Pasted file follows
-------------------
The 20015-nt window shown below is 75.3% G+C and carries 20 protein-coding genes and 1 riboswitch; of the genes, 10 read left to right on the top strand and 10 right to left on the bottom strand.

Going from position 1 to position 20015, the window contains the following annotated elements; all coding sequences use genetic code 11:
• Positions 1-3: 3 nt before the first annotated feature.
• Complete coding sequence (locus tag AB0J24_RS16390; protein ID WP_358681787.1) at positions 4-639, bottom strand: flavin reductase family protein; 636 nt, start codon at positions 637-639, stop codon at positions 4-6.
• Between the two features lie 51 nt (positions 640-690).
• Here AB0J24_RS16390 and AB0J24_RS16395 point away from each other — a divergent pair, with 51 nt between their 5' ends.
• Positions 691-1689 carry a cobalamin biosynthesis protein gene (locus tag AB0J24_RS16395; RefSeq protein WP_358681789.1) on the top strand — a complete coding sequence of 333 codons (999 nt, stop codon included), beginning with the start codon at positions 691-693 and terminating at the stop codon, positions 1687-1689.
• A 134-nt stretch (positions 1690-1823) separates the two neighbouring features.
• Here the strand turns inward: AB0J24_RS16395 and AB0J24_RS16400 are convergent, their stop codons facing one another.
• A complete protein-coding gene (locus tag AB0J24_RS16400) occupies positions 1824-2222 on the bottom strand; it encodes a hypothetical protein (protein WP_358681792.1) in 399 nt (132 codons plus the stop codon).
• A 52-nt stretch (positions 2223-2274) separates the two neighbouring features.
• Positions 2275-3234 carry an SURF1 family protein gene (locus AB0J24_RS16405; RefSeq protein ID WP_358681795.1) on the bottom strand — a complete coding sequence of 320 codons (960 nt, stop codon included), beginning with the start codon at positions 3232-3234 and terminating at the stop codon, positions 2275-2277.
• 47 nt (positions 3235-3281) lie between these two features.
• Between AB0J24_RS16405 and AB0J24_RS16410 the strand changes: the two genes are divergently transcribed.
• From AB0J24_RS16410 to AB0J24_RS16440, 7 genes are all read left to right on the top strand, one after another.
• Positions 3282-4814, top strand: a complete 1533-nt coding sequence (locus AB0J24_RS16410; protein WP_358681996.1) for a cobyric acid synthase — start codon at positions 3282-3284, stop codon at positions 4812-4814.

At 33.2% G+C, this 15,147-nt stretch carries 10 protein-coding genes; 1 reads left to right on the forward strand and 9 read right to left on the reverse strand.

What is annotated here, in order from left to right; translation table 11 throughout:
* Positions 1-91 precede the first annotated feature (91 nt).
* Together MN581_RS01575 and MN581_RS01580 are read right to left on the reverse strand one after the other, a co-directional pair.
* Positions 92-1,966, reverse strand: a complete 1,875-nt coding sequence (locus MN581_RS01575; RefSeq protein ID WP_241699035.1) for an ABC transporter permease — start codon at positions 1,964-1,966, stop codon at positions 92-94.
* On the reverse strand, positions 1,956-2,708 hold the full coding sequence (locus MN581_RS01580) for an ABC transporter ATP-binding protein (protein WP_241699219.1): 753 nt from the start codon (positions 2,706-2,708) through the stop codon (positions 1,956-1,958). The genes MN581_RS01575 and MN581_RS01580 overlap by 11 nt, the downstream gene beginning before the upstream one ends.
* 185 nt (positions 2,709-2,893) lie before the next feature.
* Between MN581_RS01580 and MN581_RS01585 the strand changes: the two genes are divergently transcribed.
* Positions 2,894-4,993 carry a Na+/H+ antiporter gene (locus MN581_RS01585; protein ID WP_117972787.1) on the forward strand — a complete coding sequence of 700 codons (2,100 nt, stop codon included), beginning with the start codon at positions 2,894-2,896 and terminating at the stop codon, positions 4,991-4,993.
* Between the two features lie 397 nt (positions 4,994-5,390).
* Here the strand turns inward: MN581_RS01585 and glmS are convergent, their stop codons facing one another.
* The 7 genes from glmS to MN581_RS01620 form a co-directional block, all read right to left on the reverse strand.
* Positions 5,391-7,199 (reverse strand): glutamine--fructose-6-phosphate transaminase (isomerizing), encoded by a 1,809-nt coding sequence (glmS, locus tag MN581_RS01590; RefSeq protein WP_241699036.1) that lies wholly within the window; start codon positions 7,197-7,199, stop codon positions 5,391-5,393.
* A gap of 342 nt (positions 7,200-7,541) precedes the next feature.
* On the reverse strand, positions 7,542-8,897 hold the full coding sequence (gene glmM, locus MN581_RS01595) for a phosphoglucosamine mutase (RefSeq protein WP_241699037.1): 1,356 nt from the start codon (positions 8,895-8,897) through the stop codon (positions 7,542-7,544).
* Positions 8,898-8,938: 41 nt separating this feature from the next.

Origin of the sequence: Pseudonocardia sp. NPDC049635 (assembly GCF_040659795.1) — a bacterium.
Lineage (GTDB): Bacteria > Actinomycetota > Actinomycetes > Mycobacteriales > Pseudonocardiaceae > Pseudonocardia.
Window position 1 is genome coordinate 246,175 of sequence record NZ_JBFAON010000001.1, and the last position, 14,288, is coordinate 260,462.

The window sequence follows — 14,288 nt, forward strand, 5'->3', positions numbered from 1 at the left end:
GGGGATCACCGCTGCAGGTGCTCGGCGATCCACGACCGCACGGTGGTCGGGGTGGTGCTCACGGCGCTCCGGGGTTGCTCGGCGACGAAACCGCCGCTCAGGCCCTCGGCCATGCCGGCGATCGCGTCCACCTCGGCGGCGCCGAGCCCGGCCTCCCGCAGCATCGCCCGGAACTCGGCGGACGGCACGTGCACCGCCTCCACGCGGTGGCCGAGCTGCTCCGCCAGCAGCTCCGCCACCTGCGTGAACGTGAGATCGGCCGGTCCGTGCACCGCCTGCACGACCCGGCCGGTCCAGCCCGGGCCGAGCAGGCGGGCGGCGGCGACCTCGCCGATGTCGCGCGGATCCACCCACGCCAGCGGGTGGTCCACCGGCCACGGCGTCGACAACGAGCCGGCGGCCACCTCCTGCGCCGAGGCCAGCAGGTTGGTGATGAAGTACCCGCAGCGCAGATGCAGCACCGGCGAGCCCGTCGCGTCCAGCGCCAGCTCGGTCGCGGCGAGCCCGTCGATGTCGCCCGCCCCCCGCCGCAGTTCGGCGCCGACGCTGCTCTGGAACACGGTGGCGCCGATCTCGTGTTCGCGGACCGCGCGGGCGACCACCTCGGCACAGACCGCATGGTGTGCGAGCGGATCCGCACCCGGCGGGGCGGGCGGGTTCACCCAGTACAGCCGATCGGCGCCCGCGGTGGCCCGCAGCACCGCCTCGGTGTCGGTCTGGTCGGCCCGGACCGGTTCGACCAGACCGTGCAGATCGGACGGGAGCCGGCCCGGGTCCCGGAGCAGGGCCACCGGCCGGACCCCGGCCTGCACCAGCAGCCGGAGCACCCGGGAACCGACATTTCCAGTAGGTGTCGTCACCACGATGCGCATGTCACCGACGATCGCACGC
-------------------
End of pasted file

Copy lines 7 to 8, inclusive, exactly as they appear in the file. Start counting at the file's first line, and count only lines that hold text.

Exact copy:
• Positions 691-1689 carry a cobalamin biosynthesis protein gene (locus tag AB0J24_RS16395; RefSeq protein WP_358681789.1) on the top strand — a complete coding sequence of 333 codons (999 nt, stop codon included), beginning with the start codon at positions 691-693 and terminating at the stop codon, positions 1687-1689.
• A 134-nt stretch (positions 1690-1823) separates the two neighbouring features.